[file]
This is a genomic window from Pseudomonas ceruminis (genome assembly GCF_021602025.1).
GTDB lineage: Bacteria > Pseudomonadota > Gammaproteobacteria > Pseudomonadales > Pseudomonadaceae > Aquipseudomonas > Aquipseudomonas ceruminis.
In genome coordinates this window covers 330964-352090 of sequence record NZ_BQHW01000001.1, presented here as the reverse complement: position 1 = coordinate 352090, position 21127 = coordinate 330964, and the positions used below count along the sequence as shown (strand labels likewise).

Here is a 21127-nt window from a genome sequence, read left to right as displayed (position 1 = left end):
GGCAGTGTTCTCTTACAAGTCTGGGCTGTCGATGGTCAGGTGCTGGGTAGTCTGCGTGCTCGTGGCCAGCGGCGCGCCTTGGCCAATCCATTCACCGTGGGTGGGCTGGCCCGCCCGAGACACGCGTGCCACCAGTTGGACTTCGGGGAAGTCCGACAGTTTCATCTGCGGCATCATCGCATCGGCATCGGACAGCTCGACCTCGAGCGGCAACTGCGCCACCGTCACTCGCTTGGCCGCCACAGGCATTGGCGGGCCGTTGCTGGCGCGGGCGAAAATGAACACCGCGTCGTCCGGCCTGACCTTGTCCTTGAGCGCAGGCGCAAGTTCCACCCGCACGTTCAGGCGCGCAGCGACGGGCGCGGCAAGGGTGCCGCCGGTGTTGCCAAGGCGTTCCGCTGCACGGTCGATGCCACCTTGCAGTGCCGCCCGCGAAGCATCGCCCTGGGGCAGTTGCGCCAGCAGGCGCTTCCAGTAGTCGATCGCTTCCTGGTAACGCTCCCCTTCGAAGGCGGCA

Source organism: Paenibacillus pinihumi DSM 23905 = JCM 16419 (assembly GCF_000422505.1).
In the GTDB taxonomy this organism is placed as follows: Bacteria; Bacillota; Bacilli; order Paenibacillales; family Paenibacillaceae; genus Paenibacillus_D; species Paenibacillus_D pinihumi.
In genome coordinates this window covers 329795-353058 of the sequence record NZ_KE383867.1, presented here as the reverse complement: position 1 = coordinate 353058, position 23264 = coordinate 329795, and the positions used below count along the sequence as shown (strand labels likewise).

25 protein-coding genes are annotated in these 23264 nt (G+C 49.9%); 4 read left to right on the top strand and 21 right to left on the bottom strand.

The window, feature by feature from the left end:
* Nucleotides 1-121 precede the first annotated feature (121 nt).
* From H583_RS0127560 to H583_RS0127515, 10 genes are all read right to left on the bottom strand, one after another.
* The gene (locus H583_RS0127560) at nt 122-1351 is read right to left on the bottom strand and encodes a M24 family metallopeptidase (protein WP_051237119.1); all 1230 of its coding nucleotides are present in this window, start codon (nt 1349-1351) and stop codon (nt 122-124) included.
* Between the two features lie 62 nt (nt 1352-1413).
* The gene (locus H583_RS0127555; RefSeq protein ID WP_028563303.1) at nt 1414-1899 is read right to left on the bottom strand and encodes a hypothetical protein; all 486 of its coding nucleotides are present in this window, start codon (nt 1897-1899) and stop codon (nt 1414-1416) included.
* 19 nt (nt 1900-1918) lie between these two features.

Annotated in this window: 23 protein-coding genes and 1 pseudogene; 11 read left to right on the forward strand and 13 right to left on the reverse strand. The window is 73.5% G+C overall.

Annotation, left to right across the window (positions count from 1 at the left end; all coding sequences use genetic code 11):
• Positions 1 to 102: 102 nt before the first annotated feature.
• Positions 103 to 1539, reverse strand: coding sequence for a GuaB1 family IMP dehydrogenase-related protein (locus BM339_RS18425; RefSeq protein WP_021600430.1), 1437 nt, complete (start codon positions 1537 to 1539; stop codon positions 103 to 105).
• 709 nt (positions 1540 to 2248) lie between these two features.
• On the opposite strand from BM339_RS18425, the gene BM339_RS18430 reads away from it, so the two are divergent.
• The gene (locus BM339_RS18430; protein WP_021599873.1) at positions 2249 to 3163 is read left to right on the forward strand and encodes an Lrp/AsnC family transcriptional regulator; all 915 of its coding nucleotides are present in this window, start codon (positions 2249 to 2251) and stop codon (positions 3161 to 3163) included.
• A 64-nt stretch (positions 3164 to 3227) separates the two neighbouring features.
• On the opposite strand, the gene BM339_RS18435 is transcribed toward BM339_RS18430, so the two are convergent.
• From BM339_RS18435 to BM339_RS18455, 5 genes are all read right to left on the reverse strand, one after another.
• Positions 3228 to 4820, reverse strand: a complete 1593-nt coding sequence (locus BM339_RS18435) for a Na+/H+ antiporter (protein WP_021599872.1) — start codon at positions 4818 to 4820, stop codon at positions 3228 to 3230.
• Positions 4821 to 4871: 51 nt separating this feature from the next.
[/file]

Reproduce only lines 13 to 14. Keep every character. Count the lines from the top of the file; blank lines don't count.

* The gene (locus H583_RS0127560) at nt 122-1351 is read right to left on the bottom strand and encodes a M24 family metallopeptidase (protein WP_051237119.1); all 1230 of its coding nucleotides are present in this window, start codon (nt 1349-1351) and stop codon (nt 122-124) included.
* Between the two features lie 62 nt (nt 1352-1413).